Everyone, listeners and composers/players bring their life experience to the music at hand. Jazz musicians in particular, especially today when many, if not most, compose as well as perform, pour themselves once into a composition, and then again when performing it. The performer aims to virtually disappear, to separate the distance and space between himself and the listener, and allow the music to flow. Of course, the listener is also asked to fully "be present" and , in a sense, to also disappear. Anatta
, from tenor saxophonist Alex Merritt
and his quartet is a wondrous work of many levels and influences. What is fascinating is that the music can be appreciated without knowing anything about any of Merritt's influences, particularly those of Classical music. In fact, this is true even of the influences and references to other jazz players and composers.
Because the music presents itself so unselfconsciously, and with such a unified point of view, it is easy to understand at the level of musical line and harmony and thus enjoy. Merritt is an understated composer and player, who would rather hint at his underlying methods than shout. His sound is soft-edged and airy, and drawing one in by his subtlety and almost forcing the by now willing listener to pay attention. The other members of the quartet, bassist Sam Lasserson
, pianist John Turville
and drummer Jeff Williams
are completely in tune with the ideas and execution that Merritt is trying to present.
"Justin Time-berlake," a Merritt composition based on the Jule Styne tune "Just In Time," perhaps shows his main influence from the jazz side -that of the Lennie Tristano
iconoclastic, intellectual, yet very, very cool school. The long, twisting and turning lines which are coupled with abstruse harmonies and played way, way behind (or is it in front of) the beat demonstrates Merritt's dual musical identity.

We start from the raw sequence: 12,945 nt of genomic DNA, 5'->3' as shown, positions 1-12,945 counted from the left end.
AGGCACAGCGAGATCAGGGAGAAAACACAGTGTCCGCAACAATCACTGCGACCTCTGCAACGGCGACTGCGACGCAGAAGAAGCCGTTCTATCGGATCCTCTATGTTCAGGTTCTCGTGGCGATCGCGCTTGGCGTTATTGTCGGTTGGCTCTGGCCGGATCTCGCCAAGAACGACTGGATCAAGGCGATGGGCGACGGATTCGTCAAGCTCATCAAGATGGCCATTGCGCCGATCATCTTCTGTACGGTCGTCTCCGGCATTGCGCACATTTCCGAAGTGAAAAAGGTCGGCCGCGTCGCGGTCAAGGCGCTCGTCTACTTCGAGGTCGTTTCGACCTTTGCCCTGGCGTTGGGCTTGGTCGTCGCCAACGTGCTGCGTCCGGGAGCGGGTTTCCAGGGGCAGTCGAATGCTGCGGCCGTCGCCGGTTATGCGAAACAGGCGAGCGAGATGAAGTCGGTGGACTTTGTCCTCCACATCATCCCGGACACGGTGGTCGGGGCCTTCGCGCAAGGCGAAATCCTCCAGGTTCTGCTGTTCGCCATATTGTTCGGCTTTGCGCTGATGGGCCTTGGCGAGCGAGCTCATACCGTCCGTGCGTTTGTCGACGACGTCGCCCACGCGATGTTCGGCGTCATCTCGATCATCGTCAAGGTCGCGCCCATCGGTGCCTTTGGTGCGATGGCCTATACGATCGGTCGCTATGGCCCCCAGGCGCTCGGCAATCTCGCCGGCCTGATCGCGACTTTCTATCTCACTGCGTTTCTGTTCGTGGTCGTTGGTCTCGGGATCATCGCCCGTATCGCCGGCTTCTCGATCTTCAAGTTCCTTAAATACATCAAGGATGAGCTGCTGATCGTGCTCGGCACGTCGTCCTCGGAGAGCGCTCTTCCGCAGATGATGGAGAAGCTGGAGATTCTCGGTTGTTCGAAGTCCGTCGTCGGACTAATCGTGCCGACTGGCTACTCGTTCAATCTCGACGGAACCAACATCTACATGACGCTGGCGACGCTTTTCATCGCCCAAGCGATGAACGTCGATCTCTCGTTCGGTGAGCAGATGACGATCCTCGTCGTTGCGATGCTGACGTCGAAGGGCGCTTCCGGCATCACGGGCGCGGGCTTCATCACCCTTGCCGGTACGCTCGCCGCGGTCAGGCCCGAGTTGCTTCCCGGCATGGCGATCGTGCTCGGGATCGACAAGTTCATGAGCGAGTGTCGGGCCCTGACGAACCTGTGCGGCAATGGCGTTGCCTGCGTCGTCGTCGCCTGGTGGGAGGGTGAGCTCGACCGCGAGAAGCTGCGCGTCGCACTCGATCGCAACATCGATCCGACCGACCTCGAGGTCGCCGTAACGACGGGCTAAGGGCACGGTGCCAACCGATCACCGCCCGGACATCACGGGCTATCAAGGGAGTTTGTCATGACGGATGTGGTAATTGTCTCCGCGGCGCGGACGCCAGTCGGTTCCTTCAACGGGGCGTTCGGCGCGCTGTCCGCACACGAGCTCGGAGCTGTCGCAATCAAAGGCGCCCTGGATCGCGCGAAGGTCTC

The Classical influence is laid bare by the two tracks, "For Henri Dutilleux" and "For Peter Schat" (listen to the Dutilleux's music here
and Schats's music here
). The sounds of early 20th century Impressionist composers, such as Debussy and Ravel, did not get picked up by the jazz world until fifty years later, and many of today's jazz composers and players have clearly been listening to the music of the modern Classical world.
The point here is that, even with knowing nothing about these composers, the link between their musical world and that of Merritt's is quite clear. Both he and they like to float and imply, to weave a spell and entrap the ear without it realizing what is happening.
All of the tracks have this trait in common, even, or perhaps especially, the standards, the Monk tunes ("Ugly Beauty" and "Pannonica") and Eubie Blake's "Memories of You." That is not to say that all is soft gauzy tissue and pastels; at the center of Merritt's music is a taut intensity born of a mix of musical euphony and intellect (see "Conn Artist"). Anatta
, an extremely rich and deep achievement, cannot but be enjoyed on many levels, many times over.